No such rule has ever been adopted by this Court. While petitioner appropriately recognizes the distinction between the eligibility and selection phases, he fails to distinguish the differing constitutional treatment we have accorded those two aspects of capital sentencing. It is in regard to the eligibility phase that we have stressed the need for channeling and limiting the jury’s discretion to ensure that the death penalty is a proportionate punishment and therefore not arbitrary or capricious in its imposition. In contrast, in the selection phase, we have emphasized the need for a broad inquiry into all relevant mitigating evidence to allow an individualized determination. Tuilaepa, supra, at 971—973; Romano v. Oklahoma, 512 U.S. 1, 6—7 (1994); McCleskey v. Kemp, 481 U.S. 279, 304—306 (1987); Stephens, supra, at 878—879.

In the selection phase, our cases have established that the sentencer may not be precluded from considering, and may not refuse to consider, any constitutionally relevant mitigating evidence. Penry v. Lynaugh, 492 U.S. 302, 317—318 (1989); Eddings v. Oklahoma, 455 U.S. 104, 113—114 (1982); Lockett v. Ohio, 438 U.S. 586, 604 (1978). However, the State may shape and structure the jury’s consideration of mitigation so long as it does not preclude the jury from giving effect to any relevant mitigating evidence. Johnson v. Texas, 509 U.S. 350, 362 (1993); Penry, supra, at 326; Franklin v. Lynaugh, 487 U.S. 164, 181 (1988). Our consistent concern has been that restrictions on the jury’s sentencing determination not preclude the jury from being able to give effect to mitigating evidence. Thus, in Boyde v. California, 494 U.S. 370 (1990), we held that the standard for determining whether jury instructions satisfy these principles was “whether there is a reasonable likelihood that the jury has applied the challenged instruction in a way that prevents the consideration of constitutionally relevant evidence.” Id., at 380; see also Johnson, supra, at 367—368.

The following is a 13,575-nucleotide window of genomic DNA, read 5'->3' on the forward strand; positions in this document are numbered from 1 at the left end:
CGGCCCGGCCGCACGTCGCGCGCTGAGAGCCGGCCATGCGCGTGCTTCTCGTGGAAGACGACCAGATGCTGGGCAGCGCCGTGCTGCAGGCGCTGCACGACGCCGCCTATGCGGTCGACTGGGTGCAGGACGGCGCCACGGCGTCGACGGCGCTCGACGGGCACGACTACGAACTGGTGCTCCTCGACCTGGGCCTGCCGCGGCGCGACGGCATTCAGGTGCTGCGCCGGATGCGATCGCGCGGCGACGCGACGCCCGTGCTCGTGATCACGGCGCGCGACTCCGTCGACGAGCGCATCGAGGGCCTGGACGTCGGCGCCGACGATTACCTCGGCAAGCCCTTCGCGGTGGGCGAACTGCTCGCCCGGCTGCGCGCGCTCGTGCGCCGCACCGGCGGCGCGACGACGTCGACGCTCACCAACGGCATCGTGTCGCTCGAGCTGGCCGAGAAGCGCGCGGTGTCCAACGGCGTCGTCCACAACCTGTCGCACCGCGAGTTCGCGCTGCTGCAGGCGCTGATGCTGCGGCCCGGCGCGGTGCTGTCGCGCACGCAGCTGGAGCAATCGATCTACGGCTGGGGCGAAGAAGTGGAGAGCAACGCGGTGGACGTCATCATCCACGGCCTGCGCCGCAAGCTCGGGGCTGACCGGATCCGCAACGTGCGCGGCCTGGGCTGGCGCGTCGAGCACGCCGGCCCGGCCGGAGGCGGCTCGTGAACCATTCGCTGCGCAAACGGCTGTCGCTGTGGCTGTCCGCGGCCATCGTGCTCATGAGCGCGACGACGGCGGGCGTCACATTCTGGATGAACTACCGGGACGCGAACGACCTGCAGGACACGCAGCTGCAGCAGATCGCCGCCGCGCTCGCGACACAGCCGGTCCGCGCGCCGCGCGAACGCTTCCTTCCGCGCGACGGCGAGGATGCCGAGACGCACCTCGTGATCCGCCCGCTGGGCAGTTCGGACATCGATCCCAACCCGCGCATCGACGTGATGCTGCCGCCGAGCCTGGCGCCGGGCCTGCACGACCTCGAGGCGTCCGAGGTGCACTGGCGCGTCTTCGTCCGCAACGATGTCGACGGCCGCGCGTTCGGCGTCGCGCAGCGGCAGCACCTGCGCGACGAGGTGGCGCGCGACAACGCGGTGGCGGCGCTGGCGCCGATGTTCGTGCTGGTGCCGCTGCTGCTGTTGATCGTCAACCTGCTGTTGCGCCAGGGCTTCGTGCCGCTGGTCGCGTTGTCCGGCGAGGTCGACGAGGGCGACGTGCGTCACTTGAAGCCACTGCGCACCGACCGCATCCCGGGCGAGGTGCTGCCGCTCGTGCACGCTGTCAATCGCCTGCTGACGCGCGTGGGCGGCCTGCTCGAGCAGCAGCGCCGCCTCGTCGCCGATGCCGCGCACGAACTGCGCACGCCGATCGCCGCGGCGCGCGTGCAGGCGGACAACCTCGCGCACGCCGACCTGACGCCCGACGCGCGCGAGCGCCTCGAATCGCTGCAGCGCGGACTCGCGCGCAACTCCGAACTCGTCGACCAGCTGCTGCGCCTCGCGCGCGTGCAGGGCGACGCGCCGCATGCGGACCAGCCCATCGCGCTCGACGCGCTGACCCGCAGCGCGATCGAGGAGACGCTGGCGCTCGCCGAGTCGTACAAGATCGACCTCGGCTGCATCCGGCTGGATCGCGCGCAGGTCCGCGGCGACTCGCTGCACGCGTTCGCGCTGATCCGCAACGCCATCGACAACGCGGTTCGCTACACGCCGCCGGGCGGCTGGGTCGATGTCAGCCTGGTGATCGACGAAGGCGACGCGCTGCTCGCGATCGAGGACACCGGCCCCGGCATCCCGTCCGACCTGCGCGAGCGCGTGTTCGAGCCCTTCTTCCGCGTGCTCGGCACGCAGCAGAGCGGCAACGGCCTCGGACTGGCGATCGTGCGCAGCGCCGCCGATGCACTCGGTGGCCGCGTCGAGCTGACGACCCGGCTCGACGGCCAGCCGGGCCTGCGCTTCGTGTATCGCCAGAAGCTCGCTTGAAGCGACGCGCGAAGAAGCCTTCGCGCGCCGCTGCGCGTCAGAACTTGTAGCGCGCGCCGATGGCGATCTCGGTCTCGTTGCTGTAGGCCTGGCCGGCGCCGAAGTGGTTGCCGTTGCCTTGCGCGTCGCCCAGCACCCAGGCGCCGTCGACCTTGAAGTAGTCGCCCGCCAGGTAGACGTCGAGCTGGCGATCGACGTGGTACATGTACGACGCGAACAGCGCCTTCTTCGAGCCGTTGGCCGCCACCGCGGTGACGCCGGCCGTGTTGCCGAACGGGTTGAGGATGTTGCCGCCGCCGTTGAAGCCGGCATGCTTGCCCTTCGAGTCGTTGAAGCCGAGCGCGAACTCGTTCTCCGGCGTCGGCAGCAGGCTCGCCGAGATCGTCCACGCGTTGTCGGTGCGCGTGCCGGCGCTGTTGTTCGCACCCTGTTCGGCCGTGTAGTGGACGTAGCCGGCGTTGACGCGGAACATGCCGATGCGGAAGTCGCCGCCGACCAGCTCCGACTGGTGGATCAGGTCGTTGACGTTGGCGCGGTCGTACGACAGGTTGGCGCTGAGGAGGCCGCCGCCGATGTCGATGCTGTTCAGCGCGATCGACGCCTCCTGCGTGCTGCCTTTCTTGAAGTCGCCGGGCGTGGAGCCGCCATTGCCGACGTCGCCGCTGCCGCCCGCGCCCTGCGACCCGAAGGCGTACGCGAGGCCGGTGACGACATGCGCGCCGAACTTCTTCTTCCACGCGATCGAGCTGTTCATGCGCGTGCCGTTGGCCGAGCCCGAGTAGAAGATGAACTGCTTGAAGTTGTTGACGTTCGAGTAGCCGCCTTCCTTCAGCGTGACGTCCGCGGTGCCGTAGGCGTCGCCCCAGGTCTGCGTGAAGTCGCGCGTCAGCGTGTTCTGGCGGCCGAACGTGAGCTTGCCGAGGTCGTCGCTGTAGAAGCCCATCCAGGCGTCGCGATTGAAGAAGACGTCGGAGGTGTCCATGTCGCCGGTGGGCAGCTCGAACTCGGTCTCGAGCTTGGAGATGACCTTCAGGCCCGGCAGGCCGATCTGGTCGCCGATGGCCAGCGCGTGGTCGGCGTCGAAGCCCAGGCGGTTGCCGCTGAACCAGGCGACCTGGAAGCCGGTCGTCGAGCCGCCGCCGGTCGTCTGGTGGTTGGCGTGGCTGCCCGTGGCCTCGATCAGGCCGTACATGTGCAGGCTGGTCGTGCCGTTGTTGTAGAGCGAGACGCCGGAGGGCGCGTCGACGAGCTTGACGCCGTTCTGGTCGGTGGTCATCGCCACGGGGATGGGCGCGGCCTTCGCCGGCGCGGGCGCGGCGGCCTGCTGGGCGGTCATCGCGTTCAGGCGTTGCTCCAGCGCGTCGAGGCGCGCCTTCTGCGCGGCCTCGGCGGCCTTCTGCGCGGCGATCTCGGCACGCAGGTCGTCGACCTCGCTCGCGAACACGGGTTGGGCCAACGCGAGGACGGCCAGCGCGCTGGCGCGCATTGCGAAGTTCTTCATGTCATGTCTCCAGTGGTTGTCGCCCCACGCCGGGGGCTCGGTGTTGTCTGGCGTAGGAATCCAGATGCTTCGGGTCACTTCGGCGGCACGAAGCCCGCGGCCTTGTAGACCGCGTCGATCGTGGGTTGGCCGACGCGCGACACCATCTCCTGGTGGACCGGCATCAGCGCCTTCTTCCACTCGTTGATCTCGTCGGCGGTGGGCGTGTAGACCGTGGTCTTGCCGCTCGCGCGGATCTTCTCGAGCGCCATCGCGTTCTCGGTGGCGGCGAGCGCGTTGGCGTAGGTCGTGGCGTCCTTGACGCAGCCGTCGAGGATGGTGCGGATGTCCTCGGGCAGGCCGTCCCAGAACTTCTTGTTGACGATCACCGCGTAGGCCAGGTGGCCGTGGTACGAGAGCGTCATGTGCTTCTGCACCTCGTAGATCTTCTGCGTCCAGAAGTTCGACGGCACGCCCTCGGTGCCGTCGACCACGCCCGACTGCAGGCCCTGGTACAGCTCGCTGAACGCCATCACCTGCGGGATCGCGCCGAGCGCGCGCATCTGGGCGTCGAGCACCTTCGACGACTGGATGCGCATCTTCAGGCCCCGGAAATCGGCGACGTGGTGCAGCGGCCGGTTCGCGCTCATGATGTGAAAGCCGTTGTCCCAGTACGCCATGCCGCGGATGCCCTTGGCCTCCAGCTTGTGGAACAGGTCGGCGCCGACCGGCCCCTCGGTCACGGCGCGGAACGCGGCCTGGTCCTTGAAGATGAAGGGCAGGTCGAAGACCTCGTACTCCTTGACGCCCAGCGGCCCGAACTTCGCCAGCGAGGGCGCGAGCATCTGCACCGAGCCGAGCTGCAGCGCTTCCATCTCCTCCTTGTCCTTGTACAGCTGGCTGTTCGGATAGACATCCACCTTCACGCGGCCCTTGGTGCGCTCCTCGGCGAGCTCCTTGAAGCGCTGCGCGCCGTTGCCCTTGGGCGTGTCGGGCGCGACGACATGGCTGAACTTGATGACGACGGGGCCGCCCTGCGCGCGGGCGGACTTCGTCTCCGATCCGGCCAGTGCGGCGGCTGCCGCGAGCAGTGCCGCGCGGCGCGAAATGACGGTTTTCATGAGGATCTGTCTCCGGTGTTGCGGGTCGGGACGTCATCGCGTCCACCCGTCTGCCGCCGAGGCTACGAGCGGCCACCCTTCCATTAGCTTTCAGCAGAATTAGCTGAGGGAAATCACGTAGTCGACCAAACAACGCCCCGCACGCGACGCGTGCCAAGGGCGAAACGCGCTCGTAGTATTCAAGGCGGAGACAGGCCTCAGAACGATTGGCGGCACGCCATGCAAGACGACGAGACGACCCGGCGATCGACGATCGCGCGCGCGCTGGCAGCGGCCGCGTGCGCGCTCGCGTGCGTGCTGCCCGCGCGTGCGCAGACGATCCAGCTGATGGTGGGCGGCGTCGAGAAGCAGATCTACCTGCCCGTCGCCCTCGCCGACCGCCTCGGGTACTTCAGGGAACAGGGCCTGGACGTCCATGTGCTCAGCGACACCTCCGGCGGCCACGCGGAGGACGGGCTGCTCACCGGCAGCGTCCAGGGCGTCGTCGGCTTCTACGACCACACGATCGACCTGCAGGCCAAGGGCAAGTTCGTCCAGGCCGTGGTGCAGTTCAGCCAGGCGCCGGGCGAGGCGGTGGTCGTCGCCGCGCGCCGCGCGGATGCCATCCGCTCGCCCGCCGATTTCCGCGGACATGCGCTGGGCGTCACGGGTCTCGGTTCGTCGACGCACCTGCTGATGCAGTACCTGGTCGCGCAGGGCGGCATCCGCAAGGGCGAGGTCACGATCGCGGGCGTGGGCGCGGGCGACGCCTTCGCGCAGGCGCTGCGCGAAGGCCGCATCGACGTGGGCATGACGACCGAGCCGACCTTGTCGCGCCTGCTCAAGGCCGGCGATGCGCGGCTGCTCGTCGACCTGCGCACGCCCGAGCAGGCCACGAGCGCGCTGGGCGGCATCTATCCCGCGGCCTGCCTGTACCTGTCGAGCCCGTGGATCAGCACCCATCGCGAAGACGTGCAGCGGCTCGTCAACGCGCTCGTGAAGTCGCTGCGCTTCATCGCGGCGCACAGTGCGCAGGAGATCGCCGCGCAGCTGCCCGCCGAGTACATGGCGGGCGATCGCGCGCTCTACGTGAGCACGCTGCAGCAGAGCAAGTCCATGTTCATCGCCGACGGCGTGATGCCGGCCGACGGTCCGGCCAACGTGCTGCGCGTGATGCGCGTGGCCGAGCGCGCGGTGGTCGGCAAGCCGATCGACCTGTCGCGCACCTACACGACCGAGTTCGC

But we have never gone further and held that the state must affirmatively structure in a particular way the manner in which juries consider mitigating evidence. And indeed, our decisions suggest that complete jury discretion is constitutionally permissible. See Tuilaepa, supra, at 978—979 (noting that at the selection phase, the State is not confined to submitting specific propositional questions to the jury and may indeed allow the jury unbridled discretion); Stephens, supra, at 875 (rejecting the argument that a scheme permitting the jury to exercise “unbridled discretion” in determining whether to impose the death penalty after it has found the defendant eligible is unconstitutional, and noting that accepting that argument would require the Court to overrule Gregg, supra).